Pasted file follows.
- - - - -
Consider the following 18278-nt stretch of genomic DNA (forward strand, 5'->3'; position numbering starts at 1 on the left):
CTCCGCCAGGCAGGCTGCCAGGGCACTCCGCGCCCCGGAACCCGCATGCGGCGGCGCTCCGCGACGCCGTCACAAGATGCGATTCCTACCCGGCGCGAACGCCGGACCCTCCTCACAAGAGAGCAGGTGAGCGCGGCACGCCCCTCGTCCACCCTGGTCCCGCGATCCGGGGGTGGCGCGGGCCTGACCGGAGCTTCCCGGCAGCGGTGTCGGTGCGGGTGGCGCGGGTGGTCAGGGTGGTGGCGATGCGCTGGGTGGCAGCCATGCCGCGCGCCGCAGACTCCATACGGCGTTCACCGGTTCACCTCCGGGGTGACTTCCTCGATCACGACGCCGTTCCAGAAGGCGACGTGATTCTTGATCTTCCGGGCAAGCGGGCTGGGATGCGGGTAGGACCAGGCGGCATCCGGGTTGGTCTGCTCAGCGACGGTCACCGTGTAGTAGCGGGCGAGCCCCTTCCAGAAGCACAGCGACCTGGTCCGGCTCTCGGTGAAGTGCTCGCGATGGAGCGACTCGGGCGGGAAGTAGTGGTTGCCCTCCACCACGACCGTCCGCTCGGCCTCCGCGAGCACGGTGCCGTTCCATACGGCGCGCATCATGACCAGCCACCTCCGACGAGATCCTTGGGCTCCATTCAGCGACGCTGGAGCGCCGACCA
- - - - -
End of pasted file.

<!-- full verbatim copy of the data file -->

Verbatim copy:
Consider the following 18278-nt stretch of genomic DNA (forward strand, 5'->3'; position numbering starts at 1 on the left):
CTCCGCCAGGCAGGCTGCCAGGGCACTCCGCGCCCCGGAACCCGCATGCGGCGGCGCTCCGCGACGCCGTCACAAGATGCGATTCCTACCCGGCGCGAACGCCGGACCCTCCTCACAAGAGAGCAGGTGAGCGCGGCACGCCCCTCGTCCACCCTGGTCCCGCGATCCGGGGGTGGCGCGGGCCTGACCGGAGCTTCCCGGCAGCGGTGTCGGTGCGGGTGGCGCGGGTGGTCAGGGTGGTGGCGATGCGCTGGGTGGCAGCCATGCCGCGCGCCGCAGACTCCATACGGCGTTCACCGGTTCACCTCCGGGGTGACTTCCTCGATCACGACGCCGTTCCAGAAGGCGACGTGATTCTTGATCTTCCGGGCAAGCGGGCTGGGATGCGGGTAGGACCAGGCGGCATCCGGGTTGGTCTGCTCAGCGACGGTCACCGTGTAGTAGCGGGCGAGCCCCTTCCAGAAGCACAGCGACCTGGTCCGGCTCTCGGTGAAGTGCTCGCGATGGAGCGACTCGGGCGGGAAGTAGTGGTTGCCCTCCACCACGACCGTCCGCTCGGCCTCCGCGAGCACGGTGCCGTTCCATACGGCGCGCATCATGACCAGCCACCTCCGACGAGATCCTTGGGCTCCATTCAGCGACGCTGGAGCGCCGACCA